TOR ‘most viable’ company in Ghana; we can’t shut it down – IMC Chair

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Chairman of the Interim Management Committee of the state-owned refinery, Mr Nobert Cormla-Djamposu Anku

The Tema Oil Refinery (TOR) is the most viable company in Ghana, the Chairman of the Interim Management Committee of the state-owned refinery, Mr Nobert Cormla-Djamposu Anku, has said.

Despite a recent revelation by the IMC of how some staff of the company are stealing its resources, Mr Anku said: “You can’t shut TOR down because we still have assets that are available on the market that are making money. TOR is a national security asset”.

“TOR can store products in times of crisis”, he added.

“So, shutting TOR down is not the right way to go”.

He said: “Most importantly, our findings are that TOR is viable”.

“Like my colleagues will say: TOR is probably the most viable company in Ghana. No other company can generate enough income in this economy more than TOR”, he argued.

He, however, admitted that “the criminals are outsmarting us for a while” but “this time round, we are at them”.

“Let’s assume that we will not look back and say: ‘The previous management has done something wrong. No’”, he told Kofi Oppong Asamoah on Class91.3FM’s morning show on Wednesday, 6 October 2021.

Meanwhile, the Executive Secretary of the Chamber of Petroleum Consumers, COPEC, has said it believes there is a bigger cartel at TOR that is stealing the company’s resources for private gain.

Commenting on the matter on Class91.3FM’s mid-day news, 12 Live on Wednesday, Mr Amoah told Valentina Ofori-Afriyie that: “These are simply criminal matters and although the IMC has done a yeoman’s job in putting this out, we believe at this point that TOR should not be left alone to investigate itself”.

“You would need a lot of the independent bodies to also go in there. I’m quite certain those interdicted may just be the scapegoats. It goes way beyond the very few names that we are seeing put there and probably being the ringleaders, who, by their negligence, or deliberate actions, led to this disappearance or losses to the refinery”.

“We believe strongly that beyond these names already put out, is a deeper ring, a bigger ring, a larger cartel that works such that anything that they can lay hands on, should go”, Mr Amoah said.

A statement signed by the Interim Management of the company on  Tuesday, 5 October, said: “The Interim Management Committee (IMC) at the Tema Oil Refinery (TOR) Ltd. has, as part of its ongoing mandate to conduct technical and HR audits, and also access viable business partnerships for the refinery, have concluded that consistent product and financial losses need to be eradicated completely if the Refinery is to meet its vast potential. Hence the IMC has committed to establishing a ‘zero-tolerance culture for unacceptable product losses’, commenced investigations into a number of product storage and transfer losses recorded in the company over a period of time”.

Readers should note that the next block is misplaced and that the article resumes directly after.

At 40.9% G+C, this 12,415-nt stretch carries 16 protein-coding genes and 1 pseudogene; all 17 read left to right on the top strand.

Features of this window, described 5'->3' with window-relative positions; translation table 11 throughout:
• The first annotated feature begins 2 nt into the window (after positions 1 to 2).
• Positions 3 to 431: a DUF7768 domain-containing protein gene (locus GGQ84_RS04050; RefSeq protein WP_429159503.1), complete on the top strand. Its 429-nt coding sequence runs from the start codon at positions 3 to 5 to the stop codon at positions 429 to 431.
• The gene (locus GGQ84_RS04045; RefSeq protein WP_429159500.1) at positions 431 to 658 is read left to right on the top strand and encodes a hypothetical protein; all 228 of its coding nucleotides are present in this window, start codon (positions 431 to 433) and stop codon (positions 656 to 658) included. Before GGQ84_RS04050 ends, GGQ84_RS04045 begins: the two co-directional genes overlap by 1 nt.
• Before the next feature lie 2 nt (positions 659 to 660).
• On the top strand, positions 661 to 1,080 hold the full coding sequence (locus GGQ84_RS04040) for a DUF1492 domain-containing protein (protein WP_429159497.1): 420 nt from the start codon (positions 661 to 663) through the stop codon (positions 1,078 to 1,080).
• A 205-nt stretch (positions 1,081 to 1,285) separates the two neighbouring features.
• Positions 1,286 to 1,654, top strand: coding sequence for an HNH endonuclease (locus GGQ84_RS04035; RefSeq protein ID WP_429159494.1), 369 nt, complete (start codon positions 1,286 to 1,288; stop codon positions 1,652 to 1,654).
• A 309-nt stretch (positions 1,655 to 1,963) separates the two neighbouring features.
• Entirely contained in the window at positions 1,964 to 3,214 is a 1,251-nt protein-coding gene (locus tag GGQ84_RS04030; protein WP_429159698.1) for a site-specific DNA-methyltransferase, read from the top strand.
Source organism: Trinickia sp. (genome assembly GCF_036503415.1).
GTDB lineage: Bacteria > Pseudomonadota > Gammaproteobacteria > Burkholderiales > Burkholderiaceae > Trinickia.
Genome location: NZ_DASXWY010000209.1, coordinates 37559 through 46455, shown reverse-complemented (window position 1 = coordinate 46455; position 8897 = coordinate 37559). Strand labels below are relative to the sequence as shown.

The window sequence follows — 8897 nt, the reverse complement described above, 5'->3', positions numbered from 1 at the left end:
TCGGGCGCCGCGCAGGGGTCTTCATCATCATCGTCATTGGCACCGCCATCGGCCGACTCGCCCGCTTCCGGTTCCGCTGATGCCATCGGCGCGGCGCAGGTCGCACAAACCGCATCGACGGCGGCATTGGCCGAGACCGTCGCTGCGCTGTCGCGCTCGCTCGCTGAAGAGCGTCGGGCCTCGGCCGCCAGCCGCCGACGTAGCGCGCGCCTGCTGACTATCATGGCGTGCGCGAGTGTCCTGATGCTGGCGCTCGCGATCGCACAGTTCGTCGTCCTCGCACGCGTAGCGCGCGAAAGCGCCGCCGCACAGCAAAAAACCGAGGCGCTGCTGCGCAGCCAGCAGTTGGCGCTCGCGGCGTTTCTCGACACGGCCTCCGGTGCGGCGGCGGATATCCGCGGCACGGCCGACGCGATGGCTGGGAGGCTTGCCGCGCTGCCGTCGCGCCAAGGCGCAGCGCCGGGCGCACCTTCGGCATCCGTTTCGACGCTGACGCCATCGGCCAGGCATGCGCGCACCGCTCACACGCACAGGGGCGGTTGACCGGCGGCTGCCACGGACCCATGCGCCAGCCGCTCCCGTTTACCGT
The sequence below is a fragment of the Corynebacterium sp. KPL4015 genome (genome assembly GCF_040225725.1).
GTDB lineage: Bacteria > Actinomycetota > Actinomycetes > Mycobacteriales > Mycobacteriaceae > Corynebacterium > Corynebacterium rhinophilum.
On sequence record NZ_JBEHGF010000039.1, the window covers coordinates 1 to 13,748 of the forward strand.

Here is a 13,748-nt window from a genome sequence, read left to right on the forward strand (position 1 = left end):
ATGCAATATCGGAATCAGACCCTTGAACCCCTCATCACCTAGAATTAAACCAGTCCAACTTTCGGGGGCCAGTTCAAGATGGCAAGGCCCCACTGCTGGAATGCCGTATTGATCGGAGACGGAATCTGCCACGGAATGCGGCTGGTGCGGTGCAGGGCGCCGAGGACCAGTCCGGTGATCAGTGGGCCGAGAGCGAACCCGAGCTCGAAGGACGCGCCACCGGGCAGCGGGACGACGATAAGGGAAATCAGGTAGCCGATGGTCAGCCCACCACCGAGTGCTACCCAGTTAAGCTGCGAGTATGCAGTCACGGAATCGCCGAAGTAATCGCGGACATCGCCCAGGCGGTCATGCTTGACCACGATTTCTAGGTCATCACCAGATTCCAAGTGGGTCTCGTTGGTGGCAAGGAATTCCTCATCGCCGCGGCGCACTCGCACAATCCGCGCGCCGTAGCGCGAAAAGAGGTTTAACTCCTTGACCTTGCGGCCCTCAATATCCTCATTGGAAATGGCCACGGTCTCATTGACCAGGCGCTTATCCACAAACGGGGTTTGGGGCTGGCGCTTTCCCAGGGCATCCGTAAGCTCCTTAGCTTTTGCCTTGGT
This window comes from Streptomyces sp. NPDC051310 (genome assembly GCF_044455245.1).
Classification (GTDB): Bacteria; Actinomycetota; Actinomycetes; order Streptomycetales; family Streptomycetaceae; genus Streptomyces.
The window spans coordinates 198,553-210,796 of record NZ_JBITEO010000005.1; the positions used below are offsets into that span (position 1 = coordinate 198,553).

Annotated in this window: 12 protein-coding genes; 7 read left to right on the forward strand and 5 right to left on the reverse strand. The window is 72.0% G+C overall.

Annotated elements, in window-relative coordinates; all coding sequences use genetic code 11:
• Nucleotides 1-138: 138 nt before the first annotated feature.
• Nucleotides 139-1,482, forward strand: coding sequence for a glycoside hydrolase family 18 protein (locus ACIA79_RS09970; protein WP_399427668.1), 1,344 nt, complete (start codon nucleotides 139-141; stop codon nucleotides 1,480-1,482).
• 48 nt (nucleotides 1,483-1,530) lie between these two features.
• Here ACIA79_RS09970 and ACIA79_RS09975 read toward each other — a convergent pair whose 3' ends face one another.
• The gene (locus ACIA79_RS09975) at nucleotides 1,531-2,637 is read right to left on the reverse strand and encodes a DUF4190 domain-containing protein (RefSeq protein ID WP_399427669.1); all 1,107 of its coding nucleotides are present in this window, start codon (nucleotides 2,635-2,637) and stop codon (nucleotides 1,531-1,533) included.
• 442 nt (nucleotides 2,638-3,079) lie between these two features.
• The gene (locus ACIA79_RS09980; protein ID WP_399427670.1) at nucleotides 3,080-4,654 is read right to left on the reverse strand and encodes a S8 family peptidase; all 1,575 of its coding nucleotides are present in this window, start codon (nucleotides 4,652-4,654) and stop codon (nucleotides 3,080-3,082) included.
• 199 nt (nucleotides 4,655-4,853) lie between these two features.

“Consequently, a number of workers who hold various positions of responsibility and accountability with respect to the transfer of products have been queried and interdicted pending the outcome of investigations”.

“The IMC however wishes to reiterate that the investigations will be carried out with due consideration to a fair process. We implore everyone to be patient and not jump to any conclusions until investigations have been completed”.

“Individuals who are found not responsible nor accountable for the financial and product losses would be fully restored while those found responsible and accountable in the chain of command (with respect to product losses during storage, movement and transfer will be dealt with accordingly”.

Below is a list of product losses at TOR, which has triggered the management action

A. The disappearance of 105, 927 litres of gasoil, which belongs to a BDC client on 4th September 2021.

B. The wrongful loading of 252,000 litres of aviation turbine kerosene (ATK) instead of regular kerosene into BRV trucks at the loading gantry between 21st and 25th September 2021.

C. The disappearance of 18 drums of electrical cables worth GHS10.4 million from the technical storehouse of TOR, discovered in April 2021.

D. The disappearance of product (LPG) belonging to a client between 2012 and 2015, as a result of which TOR was indebted to the client to the tune of USD4.8 million, as confirmed by an Ernst and Young audit.

E. The reasons why funds given by the Ministry of Finance for the payment of TOR’s debt to a project consulting firm of TOR, did not get paid to them until a garnishee order was placed on the company’s account in July 2021.

F. Issuance of unauthorised letter admitting debt liability to TOR with attendant computation of interest without the approval of IMC.

G. Loss of naphtha to a BDC client.


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